Currently featured at the University of Waterloo Art Gallery are two exhibits that feature not only adventurous landscapes but use various methods of transportation to define them.
In Place and Space (REDUX), Hamilton multi-media artist C.Wells travels the road and history of the automobile.
Wells portrays the oft-overlooked scenic landscapes viewed through the car window in multiple installations.
“Mapology,” “This Side Green, This Green Side” and “Who’s Afraid of Red, Yellow and Blue” are scenes of mountains painted over with line marker paint, with little of the original painting left to be seen through the streaks of paint. The paint covering the vast expansedepicts and highlights a feeling of the image blurred by the speed at which they are seen during a drive.
Wells uses line market paint in most of his work, linking the images and creating the feeling of travelling by car and the road.
The most striking piece is reminiscent of billboards placed along the highway. Almost reaching the ceiling of the exhibit, “Western Scenic Views” appears to be an advertisement for the open road, as a boy from the fifties holds up a picture of a bright landscape with a wide smile.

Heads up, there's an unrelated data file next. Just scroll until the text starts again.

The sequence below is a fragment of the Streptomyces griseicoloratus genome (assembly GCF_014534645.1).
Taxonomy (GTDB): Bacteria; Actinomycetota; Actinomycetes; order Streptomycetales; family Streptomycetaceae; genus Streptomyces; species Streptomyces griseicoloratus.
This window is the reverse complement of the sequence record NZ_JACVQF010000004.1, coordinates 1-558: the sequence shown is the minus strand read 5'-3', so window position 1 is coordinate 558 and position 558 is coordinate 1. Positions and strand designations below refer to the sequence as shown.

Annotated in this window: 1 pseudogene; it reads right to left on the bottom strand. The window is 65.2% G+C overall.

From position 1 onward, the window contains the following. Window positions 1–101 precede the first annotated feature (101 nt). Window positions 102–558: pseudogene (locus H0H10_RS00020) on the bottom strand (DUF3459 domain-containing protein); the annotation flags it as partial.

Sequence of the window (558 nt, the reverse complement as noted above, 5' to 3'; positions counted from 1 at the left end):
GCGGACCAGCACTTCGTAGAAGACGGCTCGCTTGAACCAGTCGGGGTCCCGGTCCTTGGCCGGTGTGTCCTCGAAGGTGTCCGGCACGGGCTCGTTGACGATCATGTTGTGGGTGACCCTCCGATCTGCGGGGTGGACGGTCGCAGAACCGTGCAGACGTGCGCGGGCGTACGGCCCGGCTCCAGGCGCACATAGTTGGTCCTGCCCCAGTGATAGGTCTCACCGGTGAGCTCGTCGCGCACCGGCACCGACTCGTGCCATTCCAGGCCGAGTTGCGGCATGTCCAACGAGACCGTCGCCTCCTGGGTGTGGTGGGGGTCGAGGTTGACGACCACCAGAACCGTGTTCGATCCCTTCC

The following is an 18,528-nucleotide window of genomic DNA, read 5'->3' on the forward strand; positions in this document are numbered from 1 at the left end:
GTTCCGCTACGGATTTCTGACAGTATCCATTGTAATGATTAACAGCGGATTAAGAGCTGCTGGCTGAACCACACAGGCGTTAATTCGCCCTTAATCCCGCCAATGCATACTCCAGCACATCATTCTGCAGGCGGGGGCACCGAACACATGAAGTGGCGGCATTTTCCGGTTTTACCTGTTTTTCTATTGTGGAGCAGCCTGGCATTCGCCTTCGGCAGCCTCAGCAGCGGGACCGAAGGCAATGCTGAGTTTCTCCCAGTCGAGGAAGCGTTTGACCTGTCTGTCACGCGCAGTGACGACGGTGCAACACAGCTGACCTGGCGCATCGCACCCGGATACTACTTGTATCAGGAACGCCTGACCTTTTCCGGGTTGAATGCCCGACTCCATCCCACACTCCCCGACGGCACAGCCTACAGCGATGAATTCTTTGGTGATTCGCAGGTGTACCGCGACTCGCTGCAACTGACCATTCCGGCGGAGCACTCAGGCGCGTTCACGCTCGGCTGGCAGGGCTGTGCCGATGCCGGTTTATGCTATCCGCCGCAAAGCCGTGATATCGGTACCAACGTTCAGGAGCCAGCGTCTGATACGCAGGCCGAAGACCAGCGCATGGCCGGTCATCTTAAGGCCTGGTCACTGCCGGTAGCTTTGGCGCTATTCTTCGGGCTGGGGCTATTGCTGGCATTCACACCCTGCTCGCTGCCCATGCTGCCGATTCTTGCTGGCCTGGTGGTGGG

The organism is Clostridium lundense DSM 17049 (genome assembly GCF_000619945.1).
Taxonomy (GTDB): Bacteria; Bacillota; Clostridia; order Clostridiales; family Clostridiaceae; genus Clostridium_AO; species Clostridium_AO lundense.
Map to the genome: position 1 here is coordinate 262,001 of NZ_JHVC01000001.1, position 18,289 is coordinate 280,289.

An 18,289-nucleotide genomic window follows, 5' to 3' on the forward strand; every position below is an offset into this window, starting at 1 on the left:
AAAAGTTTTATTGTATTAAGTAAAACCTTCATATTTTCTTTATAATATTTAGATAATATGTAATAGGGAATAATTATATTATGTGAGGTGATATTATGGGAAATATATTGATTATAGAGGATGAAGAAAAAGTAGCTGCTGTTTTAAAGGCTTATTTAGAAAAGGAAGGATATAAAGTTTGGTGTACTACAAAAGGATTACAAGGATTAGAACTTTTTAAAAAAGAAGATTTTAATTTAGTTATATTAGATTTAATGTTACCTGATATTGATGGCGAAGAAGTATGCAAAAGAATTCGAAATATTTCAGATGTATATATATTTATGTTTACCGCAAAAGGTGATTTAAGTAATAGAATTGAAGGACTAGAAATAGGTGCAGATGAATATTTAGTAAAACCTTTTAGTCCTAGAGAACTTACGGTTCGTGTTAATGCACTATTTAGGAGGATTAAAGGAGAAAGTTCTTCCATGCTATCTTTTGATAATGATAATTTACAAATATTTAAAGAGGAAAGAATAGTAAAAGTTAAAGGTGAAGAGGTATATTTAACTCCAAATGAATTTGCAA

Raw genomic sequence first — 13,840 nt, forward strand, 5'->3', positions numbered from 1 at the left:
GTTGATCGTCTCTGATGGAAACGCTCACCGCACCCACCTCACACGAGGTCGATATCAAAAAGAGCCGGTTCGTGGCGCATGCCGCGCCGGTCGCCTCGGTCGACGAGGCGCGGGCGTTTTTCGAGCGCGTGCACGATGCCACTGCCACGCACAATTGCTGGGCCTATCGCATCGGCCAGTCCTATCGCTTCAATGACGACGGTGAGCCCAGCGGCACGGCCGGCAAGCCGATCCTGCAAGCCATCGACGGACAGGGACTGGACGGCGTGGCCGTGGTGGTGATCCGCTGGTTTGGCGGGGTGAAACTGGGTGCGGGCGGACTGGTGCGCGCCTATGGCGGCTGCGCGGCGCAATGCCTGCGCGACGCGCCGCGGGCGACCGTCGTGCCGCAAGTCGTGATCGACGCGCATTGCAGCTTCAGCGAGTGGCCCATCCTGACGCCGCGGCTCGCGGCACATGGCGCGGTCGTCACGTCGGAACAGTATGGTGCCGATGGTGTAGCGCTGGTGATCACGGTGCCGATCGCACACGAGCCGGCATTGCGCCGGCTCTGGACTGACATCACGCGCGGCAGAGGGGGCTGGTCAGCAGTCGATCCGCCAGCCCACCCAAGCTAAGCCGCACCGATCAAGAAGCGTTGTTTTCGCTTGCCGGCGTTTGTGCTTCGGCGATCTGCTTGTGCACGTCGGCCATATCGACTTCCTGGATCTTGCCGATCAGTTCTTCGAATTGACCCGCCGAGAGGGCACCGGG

Walking through the exhibit, it is difficult to distinguish the road from the automobile.
In UW|AGs second exhibit, we find that few fires begin without a spark, as portrayed by Soft Turns Behind the High Grass.
Soft Turns is the artistic partnership between Sarah Jane Gorlitz and Wojciech Olejnik. Inspired by a travel book written by Czech travellers and filmmakers, the team brought to life the same lands found in the book.
Gorlitz and Olejnik reflect on the unrest and healing of the time period in each piece. “Behind the High Grass” involves three wooden structures floating above the ground. The structures hold photos and mementos , remnants of past travels.
The structure at the far end of the exhibit is attached to a sail, ready to leave port and head off on a new adventure.
Gorlitz and Olejnik also display their take on the stories through a stop-motion animation movie titled “P-19720,” which was the name of the car the filmmakers drove during their research.
The movie shows a view through the window of a car as you were driving along the road with the artists.